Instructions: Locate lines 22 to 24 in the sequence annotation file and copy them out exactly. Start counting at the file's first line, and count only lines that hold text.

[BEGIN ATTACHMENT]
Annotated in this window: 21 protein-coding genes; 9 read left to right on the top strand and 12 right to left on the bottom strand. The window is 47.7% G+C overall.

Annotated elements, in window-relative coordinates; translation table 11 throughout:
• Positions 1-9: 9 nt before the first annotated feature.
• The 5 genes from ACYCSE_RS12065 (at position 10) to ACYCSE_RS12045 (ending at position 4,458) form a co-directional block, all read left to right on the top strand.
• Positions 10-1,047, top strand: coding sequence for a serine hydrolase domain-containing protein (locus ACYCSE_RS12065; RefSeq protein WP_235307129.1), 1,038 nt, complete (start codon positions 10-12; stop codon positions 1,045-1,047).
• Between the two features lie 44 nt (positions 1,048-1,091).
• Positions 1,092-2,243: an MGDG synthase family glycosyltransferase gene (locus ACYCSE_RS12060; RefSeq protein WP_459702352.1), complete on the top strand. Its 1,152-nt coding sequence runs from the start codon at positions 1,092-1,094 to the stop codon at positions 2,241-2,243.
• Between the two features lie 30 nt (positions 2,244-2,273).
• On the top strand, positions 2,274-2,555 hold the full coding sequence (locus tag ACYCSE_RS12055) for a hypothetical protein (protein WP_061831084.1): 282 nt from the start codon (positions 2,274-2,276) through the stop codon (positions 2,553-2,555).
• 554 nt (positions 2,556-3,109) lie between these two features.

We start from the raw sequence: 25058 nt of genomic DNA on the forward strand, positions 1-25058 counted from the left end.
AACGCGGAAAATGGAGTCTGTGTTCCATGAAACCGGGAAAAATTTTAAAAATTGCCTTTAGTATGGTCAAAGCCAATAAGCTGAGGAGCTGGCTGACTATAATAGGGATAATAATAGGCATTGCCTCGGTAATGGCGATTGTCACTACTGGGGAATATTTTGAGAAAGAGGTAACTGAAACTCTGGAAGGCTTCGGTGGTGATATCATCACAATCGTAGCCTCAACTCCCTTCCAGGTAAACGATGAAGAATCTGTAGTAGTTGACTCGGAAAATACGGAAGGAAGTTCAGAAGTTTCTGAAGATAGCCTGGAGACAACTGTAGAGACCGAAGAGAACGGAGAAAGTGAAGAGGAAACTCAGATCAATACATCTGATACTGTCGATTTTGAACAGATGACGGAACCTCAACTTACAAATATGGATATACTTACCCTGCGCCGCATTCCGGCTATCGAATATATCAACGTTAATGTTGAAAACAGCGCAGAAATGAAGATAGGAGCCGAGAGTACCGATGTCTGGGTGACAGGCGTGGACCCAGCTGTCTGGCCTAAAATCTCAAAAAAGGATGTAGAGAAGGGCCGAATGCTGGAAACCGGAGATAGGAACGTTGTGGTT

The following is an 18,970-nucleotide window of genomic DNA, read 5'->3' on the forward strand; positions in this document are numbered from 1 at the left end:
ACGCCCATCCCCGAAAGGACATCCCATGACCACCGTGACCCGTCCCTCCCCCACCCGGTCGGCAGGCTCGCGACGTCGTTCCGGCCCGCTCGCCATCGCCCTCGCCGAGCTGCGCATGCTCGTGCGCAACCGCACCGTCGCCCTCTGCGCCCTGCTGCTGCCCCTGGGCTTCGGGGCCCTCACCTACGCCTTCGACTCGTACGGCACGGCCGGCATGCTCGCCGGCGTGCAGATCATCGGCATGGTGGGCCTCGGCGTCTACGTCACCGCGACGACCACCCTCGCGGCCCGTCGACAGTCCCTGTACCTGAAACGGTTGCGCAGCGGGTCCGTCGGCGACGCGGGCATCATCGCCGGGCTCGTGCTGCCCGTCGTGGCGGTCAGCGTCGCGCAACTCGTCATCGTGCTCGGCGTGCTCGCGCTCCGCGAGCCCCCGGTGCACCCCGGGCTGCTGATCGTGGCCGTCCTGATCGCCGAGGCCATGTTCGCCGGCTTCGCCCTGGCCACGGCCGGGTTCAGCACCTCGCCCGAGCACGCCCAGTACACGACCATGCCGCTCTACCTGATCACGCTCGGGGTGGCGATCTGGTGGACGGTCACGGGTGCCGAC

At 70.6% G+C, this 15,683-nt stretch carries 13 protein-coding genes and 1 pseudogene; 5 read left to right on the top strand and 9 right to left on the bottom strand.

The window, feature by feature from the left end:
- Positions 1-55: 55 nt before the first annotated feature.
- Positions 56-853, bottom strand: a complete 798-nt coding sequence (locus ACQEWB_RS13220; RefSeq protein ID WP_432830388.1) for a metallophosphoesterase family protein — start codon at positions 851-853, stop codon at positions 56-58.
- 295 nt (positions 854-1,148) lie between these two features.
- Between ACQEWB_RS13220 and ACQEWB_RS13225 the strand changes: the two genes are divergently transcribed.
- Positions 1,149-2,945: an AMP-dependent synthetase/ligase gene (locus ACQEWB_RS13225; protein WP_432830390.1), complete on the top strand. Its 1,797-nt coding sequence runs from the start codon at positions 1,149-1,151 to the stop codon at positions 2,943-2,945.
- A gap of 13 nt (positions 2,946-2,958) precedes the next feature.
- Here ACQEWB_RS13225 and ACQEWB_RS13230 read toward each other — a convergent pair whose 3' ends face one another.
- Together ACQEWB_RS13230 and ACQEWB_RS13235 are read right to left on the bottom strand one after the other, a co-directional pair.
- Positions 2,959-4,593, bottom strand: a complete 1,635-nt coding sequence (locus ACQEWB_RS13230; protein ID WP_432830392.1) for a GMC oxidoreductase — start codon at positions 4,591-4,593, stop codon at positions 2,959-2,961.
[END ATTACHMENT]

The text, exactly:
- A gap of 13 nt (positions 2,946-2,958) precedes the next feature.
- Here ACQEWB_RS13225 and ACQEWB_RS13230 read toward each other — a convergent pair whose 3' ends face one another.
- Together ACQEWB_RS13230 and ACQEWB_RS13235 are read right to left on the bottom strand one after the other, a co-directional pair.